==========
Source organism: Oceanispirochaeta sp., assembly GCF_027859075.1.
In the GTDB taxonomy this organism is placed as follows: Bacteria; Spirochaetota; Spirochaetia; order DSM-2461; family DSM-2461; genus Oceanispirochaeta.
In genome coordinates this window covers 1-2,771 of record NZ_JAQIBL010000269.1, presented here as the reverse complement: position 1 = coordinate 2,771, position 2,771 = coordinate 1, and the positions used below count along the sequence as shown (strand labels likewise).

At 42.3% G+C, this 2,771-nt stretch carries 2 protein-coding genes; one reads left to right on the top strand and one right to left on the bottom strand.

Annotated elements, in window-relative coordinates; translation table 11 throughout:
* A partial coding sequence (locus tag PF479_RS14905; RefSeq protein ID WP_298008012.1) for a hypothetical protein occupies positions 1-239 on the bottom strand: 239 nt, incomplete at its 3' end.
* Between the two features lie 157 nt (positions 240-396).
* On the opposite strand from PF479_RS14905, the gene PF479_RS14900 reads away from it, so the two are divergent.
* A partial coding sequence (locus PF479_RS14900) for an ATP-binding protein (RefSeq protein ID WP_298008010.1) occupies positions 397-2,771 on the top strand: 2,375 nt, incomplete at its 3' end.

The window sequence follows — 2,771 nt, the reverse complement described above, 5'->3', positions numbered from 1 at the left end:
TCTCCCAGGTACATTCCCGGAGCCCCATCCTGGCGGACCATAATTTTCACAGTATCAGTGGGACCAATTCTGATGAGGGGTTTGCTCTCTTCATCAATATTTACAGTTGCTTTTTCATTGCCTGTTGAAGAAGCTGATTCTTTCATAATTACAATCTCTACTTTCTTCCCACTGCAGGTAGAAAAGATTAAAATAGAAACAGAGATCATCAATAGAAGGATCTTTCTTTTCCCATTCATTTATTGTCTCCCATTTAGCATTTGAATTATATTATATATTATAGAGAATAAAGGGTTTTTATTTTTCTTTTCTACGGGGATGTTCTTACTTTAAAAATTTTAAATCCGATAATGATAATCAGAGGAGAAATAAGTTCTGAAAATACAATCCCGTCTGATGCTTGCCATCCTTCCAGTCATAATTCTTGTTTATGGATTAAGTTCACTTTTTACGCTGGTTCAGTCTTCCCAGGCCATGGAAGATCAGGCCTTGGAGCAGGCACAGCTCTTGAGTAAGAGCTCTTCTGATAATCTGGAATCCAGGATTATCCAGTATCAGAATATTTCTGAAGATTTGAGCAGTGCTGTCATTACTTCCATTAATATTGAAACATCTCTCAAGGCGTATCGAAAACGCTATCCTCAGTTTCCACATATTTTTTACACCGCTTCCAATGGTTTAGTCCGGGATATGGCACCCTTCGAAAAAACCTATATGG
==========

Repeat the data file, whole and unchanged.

Source organism: Oceanispirochaeta sp., assembly GCF_027859075.1.
In the GTDB taxonomy this organism is placed as follows: Bacteria; Spirochaetota; Spirochaetia; order DSM-2461; family DSM-2461; genus Oceanispirochaeta.
In genome coordinates this window covers 1-2,771 of record NZ_JAQIBL010000269.1, presented here as the reverse complement: position 1 = coordinate 2,771, position 2,771 = coordinate 1, and the positions used below count along the sequence as shown (strand labels likewise).

At 42.3% G+C, this 2,771-nt stretch carries 2 protein-coding genes; one reads left to right on the top strand and one right to left on the bottom strand.

Annotated elements, in window-relative coordinates; translation table 11 throughout:
* A partial coding sequence (locus tag PF479_RS14905; RefSeq protein ID WP_298008012.1) for a hypothetical protein occupies positions 1-239 on the bottom strand: 239 nt, incomplete at its 3' end.
* Between the two features lie 157 nt (positions 240-396).
* On the opposite strand from PF479_RS14905, the gene PF479_RS14900 reads away from it, so the two are divergent.
* A partial coding sequence (locus PF479_RS14900) for an ATP-binding protein (RefSeq protein ID WP_298008010.1) occupies positions 397-2,771 on the top strand: 2,375 nt, incomplete at its 3' end.

The window sequence follows — 2,771 nt, the reverse complement described above, 5'->3', positions numbered from 1 at the left end:
TCTCCCAGGTACATTCCCGGAGCCCCATCCTGGCGGACCATAATTTTCACAGTATCAGTGGGACCAATTCTGATGAGGGGTTTGCTCTCTTCATCAATATTTACAGTTGCTTTTTCATTGCCTGTTGAAGAAGCTGATTCTTTCATAATTACAATCTCTACTTTCTTCCCACTGCAGGTAGAAAAGATTAAAATAGAAACAGAGATCATCAATAGAAGGATCTTTCTTTTCCCATTCATTTATTGTCTCCCATTTAGCATTTGAATTATATTATATATTATAGAGAATAAAGGGTTTTTATTTTTCTTTTCTACGGGGATGTTCTTACTTTAAAAATTTTAAATCCGATAATGATAATCAGAGGAGAAATAAGTTCTGAAAATACAATCCCGTCTGATGCTTGCCATCCTTCCAGTCATAATTCTTGTTTATGGATTAAGTTCACTTTTTACGCTGGTTCAGTCTTCCCAGGCCATGGAAGATCAGGCCTTGGAGCAGGCACAGCTCTTGAGTAAGAGCTCTTCTGATAATCTGGAATCCAGGATTATCCAGTATCAGAATATTTCTGAAGATTTGAGCAGTGCTGTCATTACTTCCATTAATATTGAAACATCTCTCAAGGCGTATCGAAAACGCTATCCTCAGTTTCCACATATTTTTTACACCGCTTCCAATGGTTTAGTCCGGGATATGGCACCCTTCGAAAAAACCTATATGG